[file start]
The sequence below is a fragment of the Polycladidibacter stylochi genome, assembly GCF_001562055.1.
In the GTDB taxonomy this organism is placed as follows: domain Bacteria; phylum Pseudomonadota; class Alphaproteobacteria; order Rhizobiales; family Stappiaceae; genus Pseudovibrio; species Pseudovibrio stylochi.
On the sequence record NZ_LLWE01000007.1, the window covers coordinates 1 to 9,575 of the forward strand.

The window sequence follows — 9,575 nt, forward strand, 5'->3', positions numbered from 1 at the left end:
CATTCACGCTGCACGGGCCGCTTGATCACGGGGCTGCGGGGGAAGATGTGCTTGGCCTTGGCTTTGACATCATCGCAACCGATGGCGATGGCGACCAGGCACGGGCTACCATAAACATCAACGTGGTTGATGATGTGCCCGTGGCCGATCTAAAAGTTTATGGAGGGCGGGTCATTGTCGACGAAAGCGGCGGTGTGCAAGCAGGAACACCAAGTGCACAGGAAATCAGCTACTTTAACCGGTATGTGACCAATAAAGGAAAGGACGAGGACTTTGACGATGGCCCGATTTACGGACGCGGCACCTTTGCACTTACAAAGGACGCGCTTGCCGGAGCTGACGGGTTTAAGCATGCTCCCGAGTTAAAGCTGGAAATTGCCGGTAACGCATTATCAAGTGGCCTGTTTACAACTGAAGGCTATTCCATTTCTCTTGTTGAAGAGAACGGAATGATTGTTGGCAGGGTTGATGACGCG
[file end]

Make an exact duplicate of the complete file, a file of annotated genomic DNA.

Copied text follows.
The sequence below is a fragment of the Polycladidibacter stylochi genome, assembly GCF_001562055.1.
In the GTDB taxonomy this organism is placed as follows: domain Bacteria; phylum Pseudomonadota; class Alphaproteobacteria; order Rhizobiales; family Stappiaceae; genus Pseudovibrio; species Pseudovibrio stylochi.
On the sequence record NZ_LLWE01000007.1, the window covers coordinates 1 to 9,575 of the forward strand.

The window sequence follows — 9,575 nt, forward strand, 5'->3', positions numbered from 1 at the left end:
CATTCACGCTGCACGGGCCGCTTGATCACGGGGCTGCGGGGGAAGATGTGCTTGGCCTTGGCTTTGACATCATCGCAACCGATGGCGATGGCGACCAGGCACGGGCTACCATAAACATCAACGTGGTTGATGATGTGCCCGTGGCCGATCTAAAAGTTTATGGAGGGCGGGTCATTGTCGACGAAAGCGGCGGTGTGCAAGCAGGAACACCAAGTGCACAGGAAATCAGCTACTTTAACCGGTATGTGACCAATAAAGGAAAGGACGAGGACTTTGACGATGGCCCGATTTACGGACGCGGCACCTTTGCACTTACAAAGGACGCGCTTGCCGGAGCTGACGGGTTTAAGCATGCTCCCGAGTTAAAGCTGGAAATTGCCGGTAACGCATTATCAAGTGGCCTGTTTACAACTGAAGGCTATTCCATTTCTCTTGTTGAAGAGAACGGAATGATTGTTGGCAGGGTTGATGACGCG